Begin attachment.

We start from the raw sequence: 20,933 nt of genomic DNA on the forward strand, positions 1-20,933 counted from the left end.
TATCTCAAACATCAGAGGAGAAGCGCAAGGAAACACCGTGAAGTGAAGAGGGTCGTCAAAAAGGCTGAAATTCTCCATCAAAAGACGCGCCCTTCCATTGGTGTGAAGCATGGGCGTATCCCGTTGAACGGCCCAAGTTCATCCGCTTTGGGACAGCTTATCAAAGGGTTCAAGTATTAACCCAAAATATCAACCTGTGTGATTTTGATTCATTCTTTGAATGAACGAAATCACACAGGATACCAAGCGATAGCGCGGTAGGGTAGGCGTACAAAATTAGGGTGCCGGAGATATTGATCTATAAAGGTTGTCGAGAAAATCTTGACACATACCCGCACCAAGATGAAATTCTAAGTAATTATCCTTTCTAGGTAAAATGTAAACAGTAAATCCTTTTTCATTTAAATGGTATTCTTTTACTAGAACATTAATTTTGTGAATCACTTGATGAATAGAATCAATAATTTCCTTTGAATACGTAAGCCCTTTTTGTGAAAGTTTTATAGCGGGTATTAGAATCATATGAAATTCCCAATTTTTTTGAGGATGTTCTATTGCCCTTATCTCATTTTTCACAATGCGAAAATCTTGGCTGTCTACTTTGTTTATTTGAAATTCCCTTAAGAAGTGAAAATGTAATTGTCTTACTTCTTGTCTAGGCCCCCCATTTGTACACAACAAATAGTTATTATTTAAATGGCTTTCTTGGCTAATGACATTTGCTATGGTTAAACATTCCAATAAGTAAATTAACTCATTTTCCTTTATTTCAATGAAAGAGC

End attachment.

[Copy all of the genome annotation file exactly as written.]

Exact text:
We start from the raw sequence: 20,933 nt of genomic DNA on the forward strand, positions 1-20,933 counted from the left end.
TATCTCAAACATCAGAGGAGAAGCGCAAGGAAACACCGTGAAGTGAAGAGGGTCGTCAAAAAGGCTGAAATTCTCCATCAAAAGACGCGCCCTTCCATTGGTGTGAAGCATGGGCGTATCCCGTTGAACGGCCCAAGTTCATCCGCTTTGGGACAGCTTATCAAAGGGTTCAAGTATTAACCCAAAATATCAACCTGTGTGATTTTGATTCATTCTTTGAATGAACGAAATCACACAGGATACCAAGCGATAGCGCGGTAGGGTAGGCGTACAAAATTAGGGTGCCGGAGATATTGATCTATAAAGGTTGTCGAGAAAATCTTGACACATACCCGCACCAAGATGAAATTCTAAGTAATTATCCTTTCTAGGTAAAATGTAAACAGTAAATCCTTTTTCATTTAAATGGTATTCTTTTACTAGAACATTAATTTTGTGAATCACTTGATGAATAGAATCAATAATTTCCTTTGAATACGTAAGCCCTTTTTGTGAAAGTTTTATAGCGGGTATTAGAATCATATGAAATTCCCAATTTTTTTGAGGATGTTCTATTGCCCTTATCTCATTTTTCACAATGCGAAAATCTTGGCTGTCTACTTTGTTTATTTGAAATTCCCTTAAGAAGTGAAAATGTAATTGTCTTACTTCTTGTCTAGGCCCCCCATTTGTACACAACAAATAGTTATTATTTAAATGGCTTTCTTGGCTAATGACATTTGCTATGGTTAAACATTCCAATAAGTAAATTAACTCATTTTCCTTTATTTCAATGAAAGAGC